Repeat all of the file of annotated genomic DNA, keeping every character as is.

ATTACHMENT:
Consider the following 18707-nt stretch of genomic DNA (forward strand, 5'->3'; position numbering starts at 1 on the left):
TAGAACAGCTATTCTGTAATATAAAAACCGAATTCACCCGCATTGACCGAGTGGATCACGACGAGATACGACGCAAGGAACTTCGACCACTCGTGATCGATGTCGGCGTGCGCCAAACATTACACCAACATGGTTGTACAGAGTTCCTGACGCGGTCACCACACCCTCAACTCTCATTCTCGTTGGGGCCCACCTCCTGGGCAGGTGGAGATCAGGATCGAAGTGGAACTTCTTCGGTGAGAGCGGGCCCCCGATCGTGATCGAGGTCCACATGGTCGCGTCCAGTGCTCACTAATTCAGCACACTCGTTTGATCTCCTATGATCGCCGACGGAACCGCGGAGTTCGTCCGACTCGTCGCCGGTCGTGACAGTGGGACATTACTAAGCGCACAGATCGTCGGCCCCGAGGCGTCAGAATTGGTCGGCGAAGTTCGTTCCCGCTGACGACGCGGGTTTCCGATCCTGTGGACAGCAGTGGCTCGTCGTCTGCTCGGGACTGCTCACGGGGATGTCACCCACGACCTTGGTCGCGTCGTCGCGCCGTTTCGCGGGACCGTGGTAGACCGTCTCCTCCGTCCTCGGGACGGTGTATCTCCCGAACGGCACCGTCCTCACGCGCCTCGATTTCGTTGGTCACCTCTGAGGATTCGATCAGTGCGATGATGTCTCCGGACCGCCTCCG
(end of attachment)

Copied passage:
Consider the following 18707-nt stretch of genomic DNA (forward strand, 5'->3'; position numbering starts at 1 on the left):
TAGAACAGCTATTCTGTAATATAAAAACCGAATTCACCCGCATTGACCGAGTGGATCACGACGAGATACGACGCAAGGAACTTCGACCACTCGTGATCGATGTCGGCGTGCGCCAAACATTACACCAACATGGTTGTACAGAGTTCCTGACGCGGTCACCACACCCTCAACTCTCATTCTCGTTGGGGCCCACCTCCTGGGCAGGTGGAGATCAGGATCGAAGTGGAACTTCTTCGGTGAGAGCGGGCCCCCGATCGTGATCGAGGTCCACATGGTCGCGTCCAGTGCTCACTAATTCAGCACACTCGTTTGATCTCCTATGATCGCCGACGGAACCGCGGAGTTCGTCCGACTCGTCGCCGGTCGTGACAGTGGGACATTACTAAGCGCACAGATCGTCGGCCCCGAGGCGTCAGAATTGGTCGGCGAAGTTCGTTCCCGCTGACGACGCGGGTTTCCGATCCTGTGGACAGCAGTGGCTCGTCGTCTGCTCGGGACTGCTCACGGGGATGTCACCCACGACCTTGGTCGCGTCGTCGCGCCGTTTCGCGGGACCGTGGTAGACCGTCTCCTCCGTCCTCGGGACGGTGTATCTCCCGAACGGCACCGTCCTCACGCGCCTCGATTTCGTTGGTCACCTCTGAGGATTCGATCAGTGCGATGATGTCTCCGGACCGCCTCCG